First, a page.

Living in a food-insecure household may increase the risk for disordered eating. Assistant Professor Rachel Goode, whose interests in social work and eating disorders converge at the UNC Nutrition Research Institute, has published a research article on the relationship between eating disorders and people participating in the Supplemental Nutrition Assistance Program (SNAP) particularly during COVID-19.
Food insecurity is defined as a lack of consistent access to enough food for a well-nourished and healthy life. SNAP is the largest federal intervention to reduce food insecurity and was designed to provide nutrition benefits to supplement the food budgets of families who have a low income and are experiencing poverty. Currently, the program supports about 1 in 7 Americans and has aided in reducing food insecurity by as much as 30%. Most families, however, run out of their benefits before the month is over.
At the onset of the COVID-19 pandemic food insecurity rates nationwide increased from 25.9% to nearly 47%. Eating behaviors were a challenge to navigate during COVID-19, and many participants in this study reported an increase in emotional eating, late-night snacking, and the overconsumption of junk food to cope with social isolation and the unpredictability of the pandemic.
Limited research has explored the experiences navigating eating behaviors as a SNAP participant, and for those who are also in a larger body. Thus, the purpose of the study is to understand the experiences those in larger bodies faced managing SNAP, during COVID-19.
The study interviewed North Carolina adults who identified as SNAP recipients and had a BMI of or greater than 25kg/m2. The sample was mostly female and nearly one-third of participants identified as Black. In total, 16 people participated in 45- to 60-minute semistructured interviews.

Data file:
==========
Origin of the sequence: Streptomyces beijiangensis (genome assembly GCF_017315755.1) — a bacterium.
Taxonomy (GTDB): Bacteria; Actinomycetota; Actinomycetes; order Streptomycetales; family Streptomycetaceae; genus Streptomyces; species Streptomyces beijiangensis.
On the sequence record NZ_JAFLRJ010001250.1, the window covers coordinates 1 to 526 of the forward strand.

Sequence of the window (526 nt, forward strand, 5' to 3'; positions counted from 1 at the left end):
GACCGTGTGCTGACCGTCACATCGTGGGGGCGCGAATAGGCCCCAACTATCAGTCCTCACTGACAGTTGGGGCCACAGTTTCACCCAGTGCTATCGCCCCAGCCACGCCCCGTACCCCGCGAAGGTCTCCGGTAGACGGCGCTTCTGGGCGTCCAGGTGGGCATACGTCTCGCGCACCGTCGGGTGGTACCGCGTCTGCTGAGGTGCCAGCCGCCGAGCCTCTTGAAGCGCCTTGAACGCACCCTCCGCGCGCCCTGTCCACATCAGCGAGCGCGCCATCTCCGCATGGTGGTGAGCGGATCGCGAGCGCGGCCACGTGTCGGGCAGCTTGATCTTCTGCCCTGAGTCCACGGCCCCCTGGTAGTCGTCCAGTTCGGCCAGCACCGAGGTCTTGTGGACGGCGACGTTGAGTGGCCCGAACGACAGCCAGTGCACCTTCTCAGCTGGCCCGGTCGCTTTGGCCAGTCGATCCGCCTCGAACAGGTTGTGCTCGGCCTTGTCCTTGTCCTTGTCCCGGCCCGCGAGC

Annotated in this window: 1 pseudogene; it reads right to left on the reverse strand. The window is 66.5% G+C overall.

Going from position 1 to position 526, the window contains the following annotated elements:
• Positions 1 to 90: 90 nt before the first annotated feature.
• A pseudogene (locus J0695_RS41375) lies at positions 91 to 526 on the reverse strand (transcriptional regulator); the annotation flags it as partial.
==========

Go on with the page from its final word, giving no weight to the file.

Participants consistently identified not having enough SNAP benefits or money to meet their monthly needs. In fact, all study participants expressed running out of benefits before the end of the month and feeling stressed because they knew they would not have enough to last until benefits were re-administered. Participants also discussed experiences with emotional eating and loss of control around food. Factors affecting these episodes included COVID-19-related stressors and anxiety over not having enough food to last the month.
One study participant said, “I’ve learned to manage my SNAP benefits definitely much better, but it also still comes at a cost… It comes at me still buying food except these foods are just, they’re not good for you, but they’re inexpensive and they’re cheap and it’s something to put in me–and it’s something to stretch it out.”
The data from this study indicate that SNAP recipients in larger bodies were balancing not having enough benefits to purchase an adequate amount of food, experiencing loss of control and emotional eating, and centering the needs of children while managing their eating behaviors during COVID-19. The results of this study suggest that participants were likely experiencing societal-related pressure to lose weight and may be at risk for disordered eating and stigma-related mental health concerns, as well as experiencing stressors related to economic hardship. Due to the reports of binge and emotional eating behaviors in this study, future research is needed to assess the prevalence of DSM-5 diagnosed eating disorders (anorexia, bulimia, binge eating, AFRID and OSFED) in samples of SNAP participants.
Rachel W. Goode is an assistant professor at the School of Social Work and the Nutrition Research Institute and an adjunct assistant professor in the Center for Eating Disorder Excellence, Department of Psychiatry, University of North Carolina at Chapel Hill. Her research interests include developing, implementing, and evaluating equitable and community-engaged interventions to treat obesity and eating disorders.